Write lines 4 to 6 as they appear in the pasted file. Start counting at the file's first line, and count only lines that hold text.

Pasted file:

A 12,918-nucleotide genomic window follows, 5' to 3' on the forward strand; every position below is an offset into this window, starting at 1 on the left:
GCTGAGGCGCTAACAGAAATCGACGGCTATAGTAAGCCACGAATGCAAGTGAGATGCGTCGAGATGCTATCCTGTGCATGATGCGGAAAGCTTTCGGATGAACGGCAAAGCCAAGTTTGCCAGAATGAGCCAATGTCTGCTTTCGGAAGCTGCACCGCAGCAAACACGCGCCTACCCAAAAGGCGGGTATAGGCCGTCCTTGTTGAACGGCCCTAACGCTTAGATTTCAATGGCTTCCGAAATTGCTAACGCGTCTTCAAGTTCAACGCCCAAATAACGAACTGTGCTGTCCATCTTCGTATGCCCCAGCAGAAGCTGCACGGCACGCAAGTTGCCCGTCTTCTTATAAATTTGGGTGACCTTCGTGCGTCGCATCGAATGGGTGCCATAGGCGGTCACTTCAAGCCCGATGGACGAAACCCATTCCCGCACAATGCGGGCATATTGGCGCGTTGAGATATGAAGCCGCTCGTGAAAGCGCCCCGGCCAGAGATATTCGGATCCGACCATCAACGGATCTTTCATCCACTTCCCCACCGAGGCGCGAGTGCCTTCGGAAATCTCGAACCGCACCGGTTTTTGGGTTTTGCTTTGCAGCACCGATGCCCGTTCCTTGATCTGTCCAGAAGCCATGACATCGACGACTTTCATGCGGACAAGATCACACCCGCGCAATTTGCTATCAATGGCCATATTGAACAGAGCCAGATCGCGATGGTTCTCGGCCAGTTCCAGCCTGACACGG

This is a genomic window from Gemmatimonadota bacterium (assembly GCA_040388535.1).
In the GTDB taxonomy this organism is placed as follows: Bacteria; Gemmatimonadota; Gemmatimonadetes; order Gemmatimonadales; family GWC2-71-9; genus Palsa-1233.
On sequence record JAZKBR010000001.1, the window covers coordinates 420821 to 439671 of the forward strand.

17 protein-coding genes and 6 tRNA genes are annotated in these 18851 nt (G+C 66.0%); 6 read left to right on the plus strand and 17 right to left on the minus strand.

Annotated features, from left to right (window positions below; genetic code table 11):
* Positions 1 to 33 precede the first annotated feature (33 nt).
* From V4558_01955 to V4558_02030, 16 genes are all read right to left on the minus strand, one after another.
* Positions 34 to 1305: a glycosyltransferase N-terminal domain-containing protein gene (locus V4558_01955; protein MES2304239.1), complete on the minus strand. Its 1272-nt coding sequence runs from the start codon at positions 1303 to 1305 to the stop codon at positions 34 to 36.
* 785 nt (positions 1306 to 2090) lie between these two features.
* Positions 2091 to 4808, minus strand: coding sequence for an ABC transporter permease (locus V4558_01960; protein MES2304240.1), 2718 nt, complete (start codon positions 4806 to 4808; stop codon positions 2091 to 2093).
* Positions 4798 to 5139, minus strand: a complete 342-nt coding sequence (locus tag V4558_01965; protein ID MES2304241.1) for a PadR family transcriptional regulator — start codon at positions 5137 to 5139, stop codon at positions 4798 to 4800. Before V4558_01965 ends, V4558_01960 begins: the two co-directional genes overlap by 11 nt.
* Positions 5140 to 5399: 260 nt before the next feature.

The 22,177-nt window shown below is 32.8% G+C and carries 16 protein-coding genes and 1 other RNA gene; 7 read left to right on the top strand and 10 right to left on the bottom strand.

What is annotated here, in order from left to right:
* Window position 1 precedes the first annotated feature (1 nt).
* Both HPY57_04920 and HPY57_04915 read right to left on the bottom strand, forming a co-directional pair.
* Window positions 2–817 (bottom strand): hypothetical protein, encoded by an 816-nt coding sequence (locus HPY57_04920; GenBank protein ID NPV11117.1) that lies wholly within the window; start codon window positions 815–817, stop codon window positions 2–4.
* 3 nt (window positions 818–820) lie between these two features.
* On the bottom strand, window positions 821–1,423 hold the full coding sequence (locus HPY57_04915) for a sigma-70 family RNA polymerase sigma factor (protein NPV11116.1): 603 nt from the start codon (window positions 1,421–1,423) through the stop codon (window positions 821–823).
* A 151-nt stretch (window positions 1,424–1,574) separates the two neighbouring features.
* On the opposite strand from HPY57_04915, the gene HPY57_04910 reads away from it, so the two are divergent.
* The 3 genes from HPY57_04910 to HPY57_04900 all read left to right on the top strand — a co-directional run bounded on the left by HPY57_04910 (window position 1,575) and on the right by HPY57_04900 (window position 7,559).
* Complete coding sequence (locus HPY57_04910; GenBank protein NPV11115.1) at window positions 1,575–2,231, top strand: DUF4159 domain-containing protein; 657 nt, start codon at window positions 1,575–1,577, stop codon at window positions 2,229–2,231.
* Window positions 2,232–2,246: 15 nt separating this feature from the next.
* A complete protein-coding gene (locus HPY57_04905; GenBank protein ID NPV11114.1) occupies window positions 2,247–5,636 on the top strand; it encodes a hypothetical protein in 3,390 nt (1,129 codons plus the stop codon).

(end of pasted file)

In the GTDB taxonomy this organism is placed as follows: Bacteria; Gemmatimonadota; Gemmatimonadetes; order Gemmatimonadales; family GWC2-71-9; genus Palsa-1233.
On sequence record JAZKBR010000001.1, the window covers coordinates 420821 to 439671 of the forward strand.

17 protein-coding genes and 6 tRNA genes are annotated in these 18851 nt (G+C 66.0%); 6 read left to right on the plus strand and 17 right to left on the minus strand.